On the night, he came straight round to my house to tell me. On hearing the news I promptly burst out laughing. Again, I'm at a loss for a reason.
I last saw D on a return visit to Yeovil. He was married with kids. He was the first of us to move in with somebody, despite having been famously slack up until that point. He was the sort of person who couldn't sleep with anybody without telling the whole world about it. There was widespread glee when, outside a nightclub, he severed his frenulum [look it up] while having sex with a woman we referred to, with typical cruelty, as the Camel. He was taken to A&E, from where he was later collected by his mother. We'd have all paid good money to witness the conversation they had.
By an odd coincidence I met one of his exes in South London about two years ago. I introduced myself, mentioning the D connection. Too late I remembered that she had allegedly dumped him because of his repeated requests for anal sex. I then also remembered that I had last seen her at a party where I had narrowly missed her with a bright red arc of projectile vomit.
I always saw D as a fatuous poseur, even though I didn't learn the word fatuous until December 1987. But there must have been more to him than was apparent. The band he formed went on to record three albums. They had some modest success in a lazy indie guitar sort of way. They were quite big in Japan for a while, and once had a full page feature in the NME. I played with them for two early rehearsals, before it became crashingly obvious that I wasn't up to it. I was puzzled at the time by the kindness that led him to ask me to join the band, and still am now, I suppose.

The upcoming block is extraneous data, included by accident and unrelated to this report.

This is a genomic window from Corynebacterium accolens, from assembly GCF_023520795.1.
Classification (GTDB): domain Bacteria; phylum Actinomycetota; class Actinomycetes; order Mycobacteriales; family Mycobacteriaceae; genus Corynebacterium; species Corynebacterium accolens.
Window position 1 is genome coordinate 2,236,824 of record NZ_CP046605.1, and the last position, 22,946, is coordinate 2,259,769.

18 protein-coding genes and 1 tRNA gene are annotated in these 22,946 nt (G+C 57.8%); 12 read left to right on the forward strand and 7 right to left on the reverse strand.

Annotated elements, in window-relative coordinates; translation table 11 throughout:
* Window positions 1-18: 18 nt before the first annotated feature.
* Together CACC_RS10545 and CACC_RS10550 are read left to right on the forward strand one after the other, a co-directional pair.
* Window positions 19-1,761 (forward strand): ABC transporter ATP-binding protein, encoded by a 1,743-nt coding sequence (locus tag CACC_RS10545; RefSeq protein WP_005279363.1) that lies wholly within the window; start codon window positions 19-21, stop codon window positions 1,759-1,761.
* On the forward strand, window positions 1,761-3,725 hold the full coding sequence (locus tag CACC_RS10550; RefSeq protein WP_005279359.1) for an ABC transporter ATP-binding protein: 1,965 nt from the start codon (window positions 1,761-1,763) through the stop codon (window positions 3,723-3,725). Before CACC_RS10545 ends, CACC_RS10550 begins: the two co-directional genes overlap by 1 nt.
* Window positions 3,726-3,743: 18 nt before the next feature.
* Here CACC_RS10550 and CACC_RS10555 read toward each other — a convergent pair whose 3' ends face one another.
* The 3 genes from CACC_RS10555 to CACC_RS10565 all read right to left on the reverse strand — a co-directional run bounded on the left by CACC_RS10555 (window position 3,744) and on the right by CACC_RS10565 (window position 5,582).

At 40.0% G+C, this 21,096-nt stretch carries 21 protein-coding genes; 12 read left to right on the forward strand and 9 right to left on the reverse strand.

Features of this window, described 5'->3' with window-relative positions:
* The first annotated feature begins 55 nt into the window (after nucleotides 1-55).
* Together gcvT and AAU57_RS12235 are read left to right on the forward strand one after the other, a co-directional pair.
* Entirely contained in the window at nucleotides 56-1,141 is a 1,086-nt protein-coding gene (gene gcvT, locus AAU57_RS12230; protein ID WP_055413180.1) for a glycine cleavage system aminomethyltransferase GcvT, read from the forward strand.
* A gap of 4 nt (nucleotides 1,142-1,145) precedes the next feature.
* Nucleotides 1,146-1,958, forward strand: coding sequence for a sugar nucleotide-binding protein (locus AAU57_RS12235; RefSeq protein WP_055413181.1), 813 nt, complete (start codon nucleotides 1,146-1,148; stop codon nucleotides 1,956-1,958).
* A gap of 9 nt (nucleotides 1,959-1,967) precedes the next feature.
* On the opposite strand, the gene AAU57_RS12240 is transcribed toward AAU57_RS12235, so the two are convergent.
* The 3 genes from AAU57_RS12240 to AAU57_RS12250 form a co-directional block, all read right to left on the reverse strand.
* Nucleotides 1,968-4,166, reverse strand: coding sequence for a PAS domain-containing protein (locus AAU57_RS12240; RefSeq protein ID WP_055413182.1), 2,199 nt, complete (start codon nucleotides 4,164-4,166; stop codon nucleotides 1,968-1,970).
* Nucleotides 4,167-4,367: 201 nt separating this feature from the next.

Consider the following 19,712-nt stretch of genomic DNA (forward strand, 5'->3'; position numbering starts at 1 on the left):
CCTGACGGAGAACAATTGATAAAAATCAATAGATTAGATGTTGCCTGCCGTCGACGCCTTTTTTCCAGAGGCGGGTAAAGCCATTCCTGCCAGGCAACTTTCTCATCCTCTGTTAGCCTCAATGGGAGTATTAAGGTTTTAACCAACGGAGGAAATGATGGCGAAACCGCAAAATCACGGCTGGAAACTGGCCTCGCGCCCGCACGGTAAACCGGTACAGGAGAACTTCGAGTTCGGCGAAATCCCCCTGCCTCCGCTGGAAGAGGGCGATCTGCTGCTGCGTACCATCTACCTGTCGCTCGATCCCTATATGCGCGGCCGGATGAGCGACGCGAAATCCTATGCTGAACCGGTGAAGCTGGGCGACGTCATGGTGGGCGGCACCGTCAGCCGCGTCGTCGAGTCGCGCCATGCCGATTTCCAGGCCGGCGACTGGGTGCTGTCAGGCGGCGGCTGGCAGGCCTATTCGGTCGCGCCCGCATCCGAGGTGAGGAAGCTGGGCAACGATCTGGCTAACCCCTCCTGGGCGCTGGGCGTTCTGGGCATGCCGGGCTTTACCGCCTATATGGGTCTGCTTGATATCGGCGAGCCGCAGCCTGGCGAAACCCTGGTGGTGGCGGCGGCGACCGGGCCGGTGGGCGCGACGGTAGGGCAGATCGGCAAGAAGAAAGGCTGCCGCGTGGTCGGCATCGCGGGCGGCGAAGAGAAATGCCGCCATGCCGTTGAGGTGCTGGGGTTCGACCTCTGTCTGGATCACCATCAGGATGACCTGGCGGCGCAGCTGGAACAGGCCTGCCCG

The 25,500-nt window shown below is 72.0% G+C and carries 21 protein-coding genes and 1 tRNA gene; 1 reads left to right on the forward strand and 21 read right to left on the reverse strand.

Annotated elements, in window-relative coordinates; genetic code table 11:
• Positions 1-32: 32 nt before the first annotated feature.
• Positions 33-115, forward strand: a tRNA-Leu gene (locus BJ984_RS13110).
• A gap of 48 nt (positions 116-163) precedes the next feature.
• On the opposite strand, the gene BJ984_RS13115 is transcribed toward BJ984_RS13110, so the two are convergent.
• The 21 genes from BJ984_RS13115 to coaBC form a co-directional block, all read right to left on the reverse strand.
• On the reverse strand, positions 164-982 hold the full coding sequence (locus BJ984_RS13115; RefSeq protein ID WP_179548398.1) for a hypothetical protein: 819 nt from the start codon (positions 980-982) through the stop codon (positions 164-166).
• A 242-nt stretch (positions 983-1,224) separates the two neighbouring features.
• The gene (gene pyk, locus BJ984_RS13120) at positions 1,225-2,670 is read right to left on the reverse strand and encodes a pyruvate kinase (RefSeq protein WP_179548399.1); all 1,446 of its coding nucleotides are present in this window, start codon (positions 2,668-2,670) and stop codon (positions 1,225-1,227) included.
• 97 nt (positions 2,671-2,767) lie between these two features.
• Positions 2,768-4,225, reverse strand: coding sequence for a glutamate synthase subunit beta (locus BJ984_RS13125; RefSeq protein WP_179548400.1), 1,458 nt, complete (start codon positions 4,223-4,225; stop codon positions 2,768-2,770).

I can't remember whose idea it was to take our photo that night. It suits me to think it was mine. It's the only photo I have of me from when I lived in Yeovil. I don't know how much to read into the fact that so few pictures of me exist prior to this point. I do know that from the point when my dad died almost no family photos were taken. We acted like a town that didn't consider itself worth a postcard.
I hardly recognise the boy in the picture. I remember things he did and saw, but I'm starting to forget what it felt like to be him. And that really pleases me.
Eddie Willson is a writer from London, England, UK. His novel The Black Car Leaving, about a group of friends in a small town in England when punk rock hits in the 1970s, is really brilliant. Encourage him to write another by buying a copy for 5 dollars or 2 pounds or thereabouts (perhaps email him at eddie (whereit'sat) lucase.freeserve.co.uk to find out the going rate) from Self, Self, Self Publishing, 20 Rochdale Way, Deptford, London, SE8 4LY UK. For more of his writing, visit his blog and website.